Citizens of the Ivory Coast head to the polls on Sunday to vote for a new draft constitution proposed by President Ouattara. It is likely to secure a majority but turmoil could follow.
President Alassane Ouattara had been campaigning for a Oui! (Yes) vote on Sunday's referendum to endorse a new constitution for the Ivory Coast after years of political turmoil and violence. He has said that if adopted, it would "definitively turn the page on successive crises."
Campaign posters hung throughout the country read "Yes to peace, to modernity." But questions remained whether or not voters would turn up at the polls as the opposition has called for a boycott. Just last week, two opposition newspapers were suspended while several protesting politicians were detained. Observers and Ivorians alike fear that this could lead to another outbreak in violence.
Amnesty International was one of the groups criticizing the detention of opposition figures ahead of the referendum and called for restraint so that all Ivorians could freely practice their right to vote.
"Côte d'Ivoire needs to focus on creating a safe and enabling environment in which all voices can be heard," wrote the group in a press release.
The main complaint regarding the referendum has been the lack of transparency and outreach on the part of the government. Many residents who spoke to DW complained that they did not know what was in the draft constitution.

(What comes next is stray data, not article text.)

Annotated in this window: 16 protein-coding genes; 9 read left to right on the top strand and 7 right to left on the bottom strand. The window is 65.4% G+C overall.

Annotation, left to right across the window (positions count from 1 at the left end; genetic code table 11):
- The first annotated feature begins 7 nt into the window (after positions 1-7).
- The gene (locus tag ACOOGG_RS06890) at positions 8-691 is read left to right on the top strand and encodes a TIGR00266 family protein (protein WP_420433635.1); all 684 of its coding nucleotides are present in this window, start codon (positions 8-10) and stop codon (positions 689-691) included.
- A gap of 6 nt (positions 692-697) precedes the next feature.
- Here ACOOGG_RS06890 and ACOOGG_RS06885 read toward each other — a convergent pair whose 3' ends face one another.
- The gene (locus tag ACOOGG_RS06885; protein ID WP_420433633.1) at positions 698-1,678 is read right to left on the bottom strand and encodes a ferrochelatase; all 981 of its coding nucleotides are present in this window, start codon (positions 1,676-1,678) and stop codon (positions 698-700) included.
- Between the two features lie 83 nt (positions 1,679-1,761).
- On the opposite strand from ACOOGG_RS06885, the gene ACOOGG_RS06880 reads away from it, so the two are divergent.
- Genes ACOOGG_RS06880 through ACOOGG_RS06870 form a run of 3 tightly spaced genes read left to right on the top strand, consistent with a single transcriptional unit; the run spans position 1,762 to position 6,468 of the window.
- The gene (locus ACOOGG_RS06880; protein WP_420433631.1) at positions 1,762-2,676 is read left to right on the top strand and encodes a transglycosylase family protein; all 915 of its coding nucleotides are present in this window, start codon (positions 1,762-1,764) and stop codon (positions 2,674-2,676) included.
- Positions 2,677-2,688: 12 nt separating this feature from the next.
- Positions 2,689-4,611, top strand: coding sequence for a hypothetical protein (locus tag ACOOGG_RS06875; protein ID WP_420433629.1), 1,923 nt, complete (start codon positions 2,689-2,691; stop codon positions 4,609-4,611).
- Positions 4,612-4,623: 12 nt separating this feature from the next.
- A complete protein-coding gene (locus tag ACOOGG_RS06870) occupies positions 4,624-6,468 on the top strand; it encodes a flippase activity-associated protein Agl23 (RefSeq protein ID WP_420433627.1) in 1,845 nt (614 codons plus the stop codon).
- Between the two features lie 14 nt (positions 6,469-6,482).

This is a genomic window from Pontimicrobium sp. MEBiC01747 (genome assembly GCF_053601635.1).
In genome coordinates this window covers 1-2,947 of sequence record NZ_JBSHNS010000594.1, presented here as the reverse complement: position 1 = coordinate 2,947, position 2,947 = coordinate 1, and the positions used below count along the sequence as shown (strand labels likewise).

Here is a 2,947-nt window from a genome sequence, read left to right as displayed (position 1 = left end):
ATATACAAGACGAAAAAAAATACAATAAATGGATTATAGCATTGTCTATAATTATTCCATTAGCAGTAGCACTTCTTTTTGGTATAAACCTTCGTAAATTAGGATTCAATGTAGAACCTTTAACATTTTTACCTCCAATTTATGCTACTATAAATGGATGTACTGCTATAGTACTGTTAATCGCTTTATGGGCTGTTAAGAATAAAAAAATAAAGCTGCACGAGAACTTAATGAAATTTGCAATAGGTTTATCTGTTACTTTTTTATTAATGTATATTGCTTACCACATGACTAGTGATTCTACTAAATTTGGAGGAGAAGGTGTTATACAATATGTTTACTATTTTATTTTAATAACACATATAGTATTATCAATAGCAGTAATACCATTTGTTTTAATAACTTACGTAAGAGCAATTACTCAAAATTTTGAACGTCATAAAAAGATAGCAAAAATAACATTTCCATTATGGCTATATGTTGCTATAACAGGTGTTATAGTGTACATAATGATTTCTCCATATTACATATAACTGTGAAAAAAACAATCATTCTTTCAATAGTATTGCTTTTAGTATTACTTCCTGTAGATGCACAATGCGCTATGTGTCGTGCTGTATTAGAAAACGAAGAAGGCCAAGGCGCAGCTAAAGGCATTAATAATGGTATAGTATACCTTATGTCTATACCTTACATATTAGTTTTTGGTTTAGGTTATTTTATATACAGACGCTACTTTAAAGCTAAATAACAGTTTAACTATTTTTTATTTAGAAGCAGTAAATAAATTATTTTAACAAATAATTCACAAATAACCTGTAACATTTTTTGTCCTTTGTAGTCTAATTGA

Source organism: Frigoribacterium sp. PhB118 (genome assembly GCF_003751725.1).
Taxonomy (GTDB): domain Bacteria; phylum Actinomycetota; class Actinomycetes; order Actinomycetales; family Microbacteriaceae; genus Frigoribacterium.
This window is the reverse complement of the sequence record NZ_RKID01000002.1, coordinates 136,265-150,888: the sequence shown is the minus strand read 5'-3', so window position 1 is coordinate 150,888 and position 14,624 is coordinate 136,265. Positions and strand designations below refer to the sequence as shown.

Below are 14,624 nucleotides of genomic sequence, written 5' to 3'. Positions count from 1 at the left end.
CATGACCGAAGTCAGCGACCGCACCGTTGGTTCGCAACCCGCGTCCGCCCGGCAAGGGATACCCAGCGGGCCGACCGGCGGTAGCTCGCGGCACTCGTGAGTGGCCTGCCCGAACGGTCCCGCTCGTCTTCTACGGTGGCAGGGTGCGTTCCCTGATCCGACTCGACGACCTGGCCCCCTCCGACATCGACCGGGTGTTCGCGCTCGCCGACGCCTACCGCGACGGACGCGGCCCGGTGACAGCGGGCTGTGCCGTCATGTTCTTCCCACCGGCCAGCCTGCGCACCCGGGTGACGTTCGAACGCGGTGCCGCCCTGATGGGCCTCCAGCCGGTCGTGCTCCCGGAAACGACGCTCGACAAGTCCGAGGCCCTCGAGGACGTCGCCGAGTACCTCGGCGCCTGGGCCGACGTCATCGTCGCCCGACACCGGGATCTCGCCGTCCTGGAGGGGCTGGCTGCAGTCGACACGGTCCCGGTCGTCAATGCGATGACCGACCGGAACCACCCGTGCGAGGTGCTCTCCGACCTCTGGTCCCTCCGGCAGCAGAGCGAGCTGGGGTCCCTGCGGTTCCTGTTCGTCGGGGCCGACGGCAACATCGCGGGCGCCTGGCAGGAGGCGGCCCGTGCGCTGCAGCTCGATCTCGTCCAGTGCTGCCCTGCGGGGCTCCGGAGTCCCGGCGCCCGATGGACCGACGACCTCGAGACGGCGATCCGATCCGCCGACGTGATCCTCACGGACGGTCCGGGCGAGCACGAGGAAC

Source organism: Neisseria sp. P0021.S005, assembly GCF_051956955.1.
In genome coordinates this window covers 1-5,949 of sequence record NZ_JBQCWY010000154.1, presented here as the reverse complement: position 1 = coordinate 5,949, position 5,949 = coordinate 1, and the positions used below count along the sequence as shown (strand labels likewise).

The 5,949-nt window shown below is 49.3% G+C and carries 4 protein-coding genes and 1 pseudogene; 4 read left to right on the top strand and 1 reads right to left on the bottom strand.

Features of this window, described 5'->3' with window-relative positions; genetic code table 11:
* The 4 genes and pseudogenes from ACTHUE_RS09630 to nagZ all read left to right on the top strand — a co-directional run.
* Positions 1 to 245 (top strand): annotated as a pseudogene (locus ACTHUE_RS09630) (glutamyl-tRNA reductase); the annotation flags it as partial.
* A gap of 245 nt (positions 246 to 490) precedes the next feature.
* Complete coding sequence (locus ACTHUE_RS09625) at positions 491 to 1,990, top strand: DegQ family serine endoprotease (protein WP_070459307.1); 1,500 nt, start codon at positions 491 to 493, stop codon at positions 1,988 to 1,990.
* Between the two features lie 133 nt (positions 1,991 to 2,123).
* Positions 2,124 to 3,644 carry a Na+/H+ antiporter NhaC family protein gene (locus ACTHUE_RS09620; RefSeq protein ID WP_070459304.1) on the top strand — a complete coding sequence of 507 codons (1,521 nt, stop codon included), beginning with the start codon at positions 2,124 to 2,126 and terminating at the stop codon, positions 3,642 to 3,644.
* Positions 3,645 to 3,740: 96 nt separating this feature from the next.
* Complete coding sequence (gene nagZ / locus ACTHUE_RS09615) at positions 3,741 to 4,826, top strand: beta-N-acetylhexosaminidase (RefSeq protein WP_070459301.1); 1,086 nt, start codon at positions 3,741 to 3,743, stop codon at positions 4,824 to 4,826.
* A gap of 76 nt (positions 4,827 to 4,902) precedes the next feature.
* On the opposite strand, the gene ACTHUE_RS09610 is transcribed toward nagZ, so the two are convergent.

"It would have been important to make copies and distribute them to the people so that they know what's in there or to organize small meetings," one resident of Abidjan told DW.
"Honestly no one has explained to us what's going on. We are just being told to go and vote for it," said another resident.
The main changes to the constitution include the scrapping of the age limit of 75 for a president and removing the idea of "Ivoirite" from the constitution. This refers to the requirement that both parents of a presidential candidate must have been born in the Ivory Coast.
President Ouattara is already 74 and will be over the allowed limit by the time his term ends in 2020. There have also been concerns regarding his right to be president as questions remain as to whether both his parents were in fact born in the country.
Some critics accused him of using the new constitution in a bid to stay in power but a ban on third terms has not been taken out of the draft document.
However, the new constitution would allow Ouattara to appoint a vice president, a position many believe the president will use to groom a successor. One resident of Abidjan who had read the draft constitution, said that he will vote in support of it.
"The vice presidency allows for continuity in case the president is unable to exercise his duties and the senate has also been introduced to bring balance to the national Parliament," hea said. "I think all provisions are welcome and I'm happy."
The country has been relatively stable since 2011 when former President Laurent Gbagbo was arrested after a year-long civil war that killed hundreds of Ivorians. Gbagbo is currently being tried at the International Criminal Court in The Hague on charges of crimes against humanity.
This Article has been cross-posted from: http://www.dw.com/en/ivorians-to-vote-on-constitutional-reform/a-36191388